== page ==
Lanny Ross

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Lanny Ross
Frank McIntyre Lanny Ross Maxwell House Show Boat 1935.JPG
Ross (at right) on the Maxwell House Show Boat radio program in 1935
Background information
Born (1906-01-19)January 19, 1906
Seattle, Washington, U.S.
Died April 25, 1988(1988-04-25) (aged 82)
New York City, U.S.
Occupation(s) Singer, songwriter
Instruments Vocals, piano

Lanny Ross (January 19, 1906 - April 25, 1988) was an American singer, pianist and songwriter.

Biography[edit]

Lancelot Patrick Ross was born in Seattle, Washington. His parents were Douglas and Winifred Ross, both natives of England. He graduated from Taft School in 1924, where he captained the track team and led the Glee Club and Yale University in 1928, where he blossomed forth as one of the nation's foremost intercollegiate track performers, as well as soloist with the famous Yale Glee Club, and he was a member of Zeta Psi and Skull and Bones. Additionally, in 1931 he earned a law degree from Columbia Law School.,[1][2] earning the wherewithal by making radio appearances. He also studied classical vocal technique at the Juilliard School of Music with Anna E. Schoen-René.[3]

Career[edit]

Lanny Ross made his theatrical bow at the age of 2. By the time he was 5, he had already put in a hitch with a professional Shakespearean company (Ben Greet's) and was something of a veteran. During his primary education in a Canadian convent and various Seattle and New York schools, young Ross confined his appearances to choir work, including term as head monitor at the Cathedral of St. John the Dive, NY. His career began in radio in 1928 and included a five year run with Annette Hanshaw on the Maxwell House Show Boat program. His recording career began in 1929. He did so well on the radio that he gave up the legal profession and set forth on a singing career.[4] Ross went on to success in vaudeville, night clubs and films. He served in the U.S. Army in World War II, achieving the rank of Major. During the war, he was called upon to sing the Oscar-nominated ballad, "We Musn't Say Goodbye," for the 1943 motion picture, "Stage Door Canteen." The film also received an Oscar nomination for best musical score that year.

HIs radio programs have included Troubadour of the Moon, Maxwell House Showboat, Packard Mardi Gras, Lucky Strike Hit Parade and his own Lanny Ross Program, sponsored by Franco-American over the CBS Network.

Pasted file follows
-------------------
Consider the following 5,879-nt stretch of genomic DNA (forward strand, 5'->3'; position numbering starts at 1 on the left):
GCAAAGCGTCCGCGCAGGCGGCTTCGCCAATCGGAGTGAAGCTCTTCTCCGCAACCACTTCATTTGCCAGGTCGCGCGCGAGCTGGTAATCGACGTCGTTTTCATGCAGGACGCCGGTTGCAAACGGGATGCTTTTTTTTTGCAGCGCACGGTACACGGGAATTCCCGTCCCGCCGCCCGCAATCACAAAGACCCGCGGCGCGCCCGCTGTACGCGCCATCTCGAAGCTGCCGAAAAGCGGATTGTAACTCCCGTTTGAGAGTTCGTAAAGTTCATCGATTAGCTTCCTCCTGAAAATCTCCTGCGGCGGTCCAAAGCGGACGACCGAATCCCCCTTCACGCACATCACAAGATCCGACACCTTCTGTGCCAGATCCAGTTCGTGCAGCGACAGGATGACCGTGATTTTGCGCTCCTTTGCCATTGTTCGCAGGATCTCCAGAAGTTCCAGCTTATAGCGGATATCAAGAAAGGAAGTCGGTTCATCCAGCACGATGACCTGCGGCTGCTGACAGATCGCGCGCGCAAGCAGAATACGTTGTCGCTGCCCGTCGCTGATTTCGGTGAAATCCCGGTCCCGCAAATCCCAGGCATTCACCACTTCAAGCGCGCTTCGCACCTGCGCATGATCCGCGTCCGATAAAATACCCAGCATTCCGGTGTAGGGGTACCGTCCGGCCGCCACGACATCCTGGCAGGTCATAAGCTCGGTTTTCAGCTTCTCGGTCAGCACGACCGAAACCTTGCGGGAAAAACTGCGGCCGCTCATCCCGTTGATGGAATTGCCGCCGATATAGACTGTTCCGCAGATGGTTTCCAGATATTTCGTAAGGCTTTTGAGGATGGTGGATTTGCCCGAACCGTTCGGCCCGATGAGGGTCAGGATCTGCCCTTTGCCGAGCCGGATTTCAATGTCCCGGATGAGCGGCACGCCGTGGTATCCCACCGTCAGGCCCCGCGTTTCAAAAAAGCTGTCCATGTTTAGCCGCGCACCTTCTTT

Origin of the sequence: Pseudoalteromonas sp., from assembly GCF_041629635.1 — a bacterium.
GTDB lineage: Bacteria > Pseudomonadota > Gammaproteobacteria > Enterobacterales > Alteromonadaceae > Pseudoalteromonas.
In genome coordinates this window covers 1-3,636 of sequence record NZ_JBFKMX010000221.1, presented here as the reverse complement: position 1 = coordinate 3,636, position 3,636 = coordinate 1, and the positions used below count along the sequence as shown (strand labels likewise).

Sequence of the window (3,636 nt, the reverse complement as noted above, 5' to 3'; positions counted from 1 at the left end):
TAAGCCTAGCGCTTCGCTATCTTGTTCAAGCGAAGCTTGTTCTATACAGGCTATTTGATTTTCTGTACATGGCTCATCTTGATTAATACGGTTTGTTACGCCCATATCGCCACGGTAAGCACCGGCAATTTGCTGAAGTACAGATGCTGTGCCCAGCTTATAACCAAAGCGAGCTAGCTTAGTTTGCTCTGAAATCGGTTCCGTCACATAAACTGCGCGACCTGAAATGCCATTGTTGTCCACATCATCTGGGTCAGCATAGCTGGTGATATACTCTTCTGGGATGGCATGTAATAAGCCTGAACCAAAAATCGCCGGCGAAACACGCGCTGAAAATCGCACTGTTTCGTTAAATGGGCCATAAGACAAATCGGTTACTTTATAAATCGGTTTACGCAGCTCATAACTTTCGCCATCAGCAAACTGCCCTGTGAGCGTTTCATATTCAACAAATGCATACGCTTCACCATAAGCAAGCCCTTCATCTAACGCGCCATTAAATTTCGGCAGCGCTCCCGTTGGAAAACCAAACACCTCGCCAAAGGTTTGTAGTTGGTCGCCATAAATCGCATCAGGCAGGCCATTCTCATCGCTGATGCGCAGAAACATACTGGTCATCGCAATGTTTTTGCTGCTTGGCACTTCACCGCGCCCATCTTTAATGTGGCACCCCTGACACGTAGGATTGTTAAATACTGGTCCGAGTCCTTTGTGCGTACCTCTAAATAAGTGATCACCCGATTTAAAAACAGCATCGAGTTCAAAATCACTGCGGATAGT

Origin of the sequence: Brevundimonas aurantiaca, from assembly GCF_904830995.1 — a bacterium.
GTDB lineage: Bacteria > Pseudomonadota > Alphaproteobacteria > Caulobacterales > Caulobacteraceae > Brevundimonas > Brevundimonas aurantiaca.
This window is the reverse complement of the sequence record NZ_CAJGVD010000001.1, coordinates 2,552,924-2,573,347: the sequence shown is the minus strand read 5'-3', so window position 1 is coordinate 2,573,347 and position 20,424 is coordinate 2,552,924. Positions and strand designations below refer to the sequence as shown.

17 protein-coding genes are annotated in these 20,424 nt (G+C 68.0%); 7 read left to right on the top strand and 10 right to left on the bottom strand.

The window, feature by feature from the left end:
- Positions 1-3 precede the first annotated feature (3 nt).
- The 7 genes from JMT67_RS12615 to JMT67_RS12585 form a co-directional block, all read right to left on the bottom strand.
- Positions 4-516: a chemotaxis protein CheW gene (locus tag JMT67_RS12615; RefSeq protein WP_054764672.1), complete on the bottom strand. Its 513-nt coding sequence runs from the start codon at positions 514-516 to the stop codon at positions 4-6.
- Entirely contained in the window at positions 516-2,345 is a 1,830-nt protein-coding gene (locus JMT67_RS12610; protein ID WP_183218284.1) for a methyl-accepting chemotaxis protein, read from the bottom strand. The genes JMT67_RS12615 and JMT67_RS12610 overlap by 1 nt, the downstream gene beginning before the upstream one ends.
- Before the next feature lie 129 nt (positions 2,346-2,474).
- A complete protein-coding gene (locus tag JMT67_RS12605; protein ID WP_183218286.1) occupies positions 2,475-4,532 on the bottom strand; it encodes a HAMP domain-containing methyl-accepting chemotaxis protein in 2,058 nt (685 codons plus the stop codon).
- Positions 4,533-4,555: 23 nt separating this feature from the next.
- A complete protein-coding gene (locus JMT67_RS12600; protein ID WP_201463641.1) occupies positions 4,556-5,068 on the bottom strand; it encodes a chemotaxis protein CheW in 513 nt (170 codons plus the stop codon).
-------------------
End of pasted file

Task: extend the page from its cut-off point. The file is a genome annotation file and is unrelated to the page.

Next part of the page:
Ross introduced the standard popular song "Stay as Sweet as You Are" (w. Mack Gordon m. Harry Revel) in the 1934 film College Rhythm. He recorded the song with Nat W. Finston and the Paramount Recording Orchestra in Los Angeles on October 21, 1934. It was released on Brunswick 7318 (matrix LA-247-A) and became Ross' most successful record. He starred in two Paramount Pictures' Melody in Spring and College Rhythm and also in The Lady Objects for Columbia Pictures. In 1941 he drew critical acclaim for his acting in stock productions of Petticoat Fever, Pursuit of Happiness and Green Grow the Lilacs.[4]

He co-wrote the song "Listen to My Heart" with Al J. Neiburg and Abner Silver. It was performed in the 1939 short film Tempo of Tomorrow by Patricia Gilmore singing with the Richard Himber Orchestra.

Ross died in New York City.

The cartoon The Woods Are Full of Cuckoos caricatures Ross as "Lanny Hoss".

Film credits[edit]

References[edit]

  1. ^ Yale Scholarship and Music Program Honor Singer Lancelot "Lanny" P. Ross, Yale News, Retrieved 14 April 2013
  2. ^ "SENATOR'S SON GETS FINAL 'TAP' AT YALE: Charles T. Bingham of Connecticut Receives Chief Honor at Traditional Elections. FOUR REFUSE FIRST SLAP John D. Rockefeller's Grandson Goes to Skull and Bones, Two Cousins to Scroll and Key.". New York Times. 20 May 1927. p. 23. 
  3. ^ Mme. Anna E. Schoen-René 1864-1942 Retrieved 14 April 2013
  4. ^ a b Billboard March 7, 1942

External links[edit]